AMD RX 480: The Good, the Not so Bad, and the Ugly
Wow! The RX 480 release has been wrapped up in more drama than a few seasons of Jersey Shore!!! Sure, that statement could be an over exaggeration considering I’ve never seen Jersey Shore, but the drama is real enough, that’s for sure. To be clear, my complaint is not directed at writers on other sites. I know of a slight disagreement between PCPer and Tom’s Hardware, but the issue was resolved almost immediately and professionally. With the power issue being fixed today, I want to discuss the good, the not so bad, and the downright ugly angles behind the RX 480 release.
I’m still incredibly excited about how good the new releases are for graphics cards this year. In the case of AMD’s RX 480, I feel like AMD is doing a great job of meeting the appropriate expectations. When Maxwell hit the scene, the R9 300 series was almost laughable in comparison. To the series benefit, it was in a great price-to-performance bracket, but the bars set in overclocking and power efficiency were way above what was being hit by the more budget friendly option. Now, we have a card that is much, much closer to those standards with the RX 480. The reference design isn’t as strong in overclocking, but the AIB partners are sure to fix that in the coming weeks. While this can make the choice a bit harder between Red and Green, I don’t feel like builders will actually feel like they had to compromise in any area if they choose AMD, which is great!
Now, it’s obvious that the RX 480 wasn’t a perfect launch, but here’s where we get to see how the bad things aren’t that bad. If you’ve followed the news at all, you’ve heard about the power draw issues from the PCIe slot. In some cases, the motherboard can be damaged from excessive draw, but it seemed that the issue wouldn’t be too common of an occurrence. However, a consumer doesn’t want a “probably” won’t happen in their purchase. In light of that, AMD quickly looked into the issue, changed their responses, and released a driver fix today that takes care of the issue. That’s a fast turn around and the argument that these issues shouldn’t happen is a bit unfair considering the massive restructure the graphics department has gone under in recent months. The issue that the 4 GB cards are just a re-labeled 8 GB card is bizarre that it’s even being called an issue. Sure, the 8 GB owners pay a bit more, but the 4 GB owners do take a risk in flashing the BIOS. If anything, GDDR5 is probably pretty cheap and this helps save AMD costs on having a secondary manufacturing line.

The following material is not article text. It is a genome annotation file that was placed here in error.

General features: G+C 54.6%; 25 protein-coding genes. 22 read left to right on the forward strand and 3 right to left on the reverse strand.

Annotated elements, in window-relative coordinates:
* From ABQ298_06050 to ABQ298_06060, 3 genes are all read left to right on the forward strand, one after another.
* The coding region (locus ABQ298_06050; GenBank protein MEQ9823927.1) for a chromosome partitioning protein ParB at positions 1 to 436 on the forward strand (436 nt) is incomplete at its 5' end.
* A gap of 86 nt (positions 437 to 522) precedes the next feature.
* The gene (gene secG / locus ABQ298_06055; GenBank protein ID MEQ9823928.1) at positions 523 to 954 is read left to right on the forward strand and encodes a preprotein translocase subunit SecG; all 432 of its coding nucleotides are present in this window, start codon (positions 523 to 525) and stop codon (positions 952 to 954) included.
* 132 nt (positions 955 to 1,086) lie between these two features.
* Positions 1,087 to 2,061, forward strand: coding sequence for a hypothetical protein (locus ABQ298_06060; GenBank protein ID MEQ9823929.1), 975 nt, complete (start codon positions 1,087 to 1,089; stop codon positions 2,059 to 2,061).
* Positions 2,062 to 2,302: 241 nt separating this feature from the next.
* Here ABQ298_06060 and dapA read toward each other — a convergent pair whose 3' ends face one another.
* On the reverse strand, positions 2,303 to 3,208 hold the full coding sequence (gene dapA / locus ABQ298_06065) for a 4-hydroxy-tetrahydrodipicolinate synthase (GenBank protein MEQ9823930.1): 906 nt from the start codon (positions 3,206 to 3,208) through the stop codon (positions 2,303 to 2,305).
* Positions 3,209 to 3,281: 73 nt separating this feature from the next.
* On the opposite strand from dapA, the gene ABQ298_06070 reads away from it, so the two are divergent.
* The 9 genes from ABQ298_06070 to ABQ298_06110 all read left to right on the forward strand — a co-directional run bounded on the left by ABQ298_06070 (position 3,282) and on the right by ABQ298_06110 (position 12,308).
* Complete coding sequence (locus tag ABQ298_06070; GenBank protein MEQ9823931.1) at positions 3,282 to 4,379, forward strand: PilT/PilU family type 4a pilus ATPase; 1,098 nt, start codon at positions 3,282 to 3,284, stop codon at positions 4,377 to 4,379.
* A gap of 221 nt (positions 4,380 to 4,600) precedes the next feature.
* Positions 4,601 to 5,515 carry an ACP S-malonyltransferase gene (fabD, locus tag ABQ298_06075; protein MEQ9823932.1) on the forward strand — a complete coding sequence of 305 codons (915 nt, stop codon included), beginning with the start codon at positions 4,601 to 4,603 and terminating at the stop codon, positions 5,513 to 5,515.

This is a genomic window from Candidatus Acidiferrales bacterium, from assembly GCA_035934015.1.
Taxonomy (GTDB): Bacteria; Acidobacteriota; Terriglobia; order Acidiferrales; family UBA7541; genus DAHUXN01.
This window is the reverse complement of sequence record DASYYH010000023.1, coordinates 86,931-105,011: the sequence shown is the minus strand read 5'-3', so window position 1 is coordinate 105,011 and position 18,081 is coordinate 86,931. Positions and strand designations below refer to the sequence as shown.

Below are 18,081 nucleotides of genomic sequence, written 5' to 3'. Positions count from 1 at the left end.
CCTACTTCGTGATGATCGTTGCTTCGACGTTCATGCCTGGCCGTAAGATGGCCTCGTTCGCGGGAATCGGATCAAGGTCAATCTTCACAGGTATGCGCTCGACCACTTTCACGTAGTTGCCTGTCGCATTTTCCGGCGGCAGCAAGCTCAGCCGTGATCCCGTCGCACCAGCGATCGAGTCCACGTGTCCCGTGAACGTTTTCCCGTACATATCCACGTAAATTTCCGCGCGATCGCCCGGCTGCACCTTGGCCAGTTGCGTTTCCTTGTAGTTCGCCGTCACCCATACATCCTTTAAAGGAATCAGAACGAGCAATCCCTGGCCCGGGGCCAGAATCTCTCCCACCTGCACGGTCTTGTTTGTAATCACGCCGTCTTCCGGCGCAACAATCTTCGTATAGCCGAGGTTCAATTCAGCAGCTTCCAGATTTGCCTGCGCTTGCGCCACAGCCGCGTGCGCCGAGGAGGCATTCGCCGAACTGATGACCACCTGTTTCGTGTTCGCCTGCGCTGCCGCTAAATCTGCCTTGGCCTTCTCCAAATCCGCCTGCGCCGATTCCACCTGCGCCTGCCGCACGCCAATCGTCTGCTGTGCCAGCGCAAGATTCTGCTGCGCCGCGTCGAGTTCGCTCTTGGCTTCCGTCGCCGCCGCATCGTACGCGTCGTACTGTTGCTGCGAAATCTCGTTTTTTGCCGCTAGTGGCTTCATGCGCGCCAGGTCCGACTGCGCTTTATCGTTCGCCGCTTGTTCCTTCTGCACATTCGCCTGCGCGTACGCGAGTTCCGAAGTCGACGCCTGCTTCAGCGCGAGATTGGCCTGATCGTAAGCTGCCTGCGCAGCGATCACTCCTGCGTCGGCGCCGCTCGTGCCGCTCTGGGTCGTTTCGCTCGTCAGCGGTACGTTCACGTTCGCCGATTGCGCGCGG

This finally brings us to the ugly side of the RX 480. I still have a hard time believing just how much hate is being pointed at AMD for this release. In the past 5 years, this has to be one of the most exciting times for PC builders. AMD has a card that does a great job in competing in all levels. It may not win some conceived notion of a golden trophy, but it effectively gives consumers an option that doesn’t compromise. Remember what the R9 290 did to get that nice level of performance? It had thermals and power consumption that was through the roof! Those days are looking like they’re behind us, but so many comments are making AMD look like they’re the worst screw ups of all time. Furthermore, I’m amazed at the level of people who say that AMD should have done this, or shouldn’t have done that. Considering the operating budget AMD has had to work with in the past few years, they have so much going against them that I’m amazed at how well they’re overcoming the difficulties. Look, I don’t want NVIDIA to fail either. I love seeing two companies going at each other’s throats because that’s where progress and true innovation come from. If you’re excited about the future, then certainly comment in the PureOC forums and let us know!
I know I’ve harped on some of this before. I doubt I’ll rant on this again, but I really want to see comments that are excited about new hardware, not angry at all the little things that go wrong. Sure, the fanboy wars will never stop and I could be fighting a losing battle, but I proudly stand by my enthusiasm about what I see as great steps in the hardware industry. Don’t get me wrong either. I’m not saying we need to look the other way when there’s a problem. When sites like Tom’s or PCPer address an issue, we get a fix. I want to see Radeon overhaul their stock cooling in much the same way that the AMD CPU division did. But maybe we can keep our angry emotions in check a bit more rather than bottling up the enthusiasm all the time. If you have an RX 480 and need the latest driver update, check out the link below.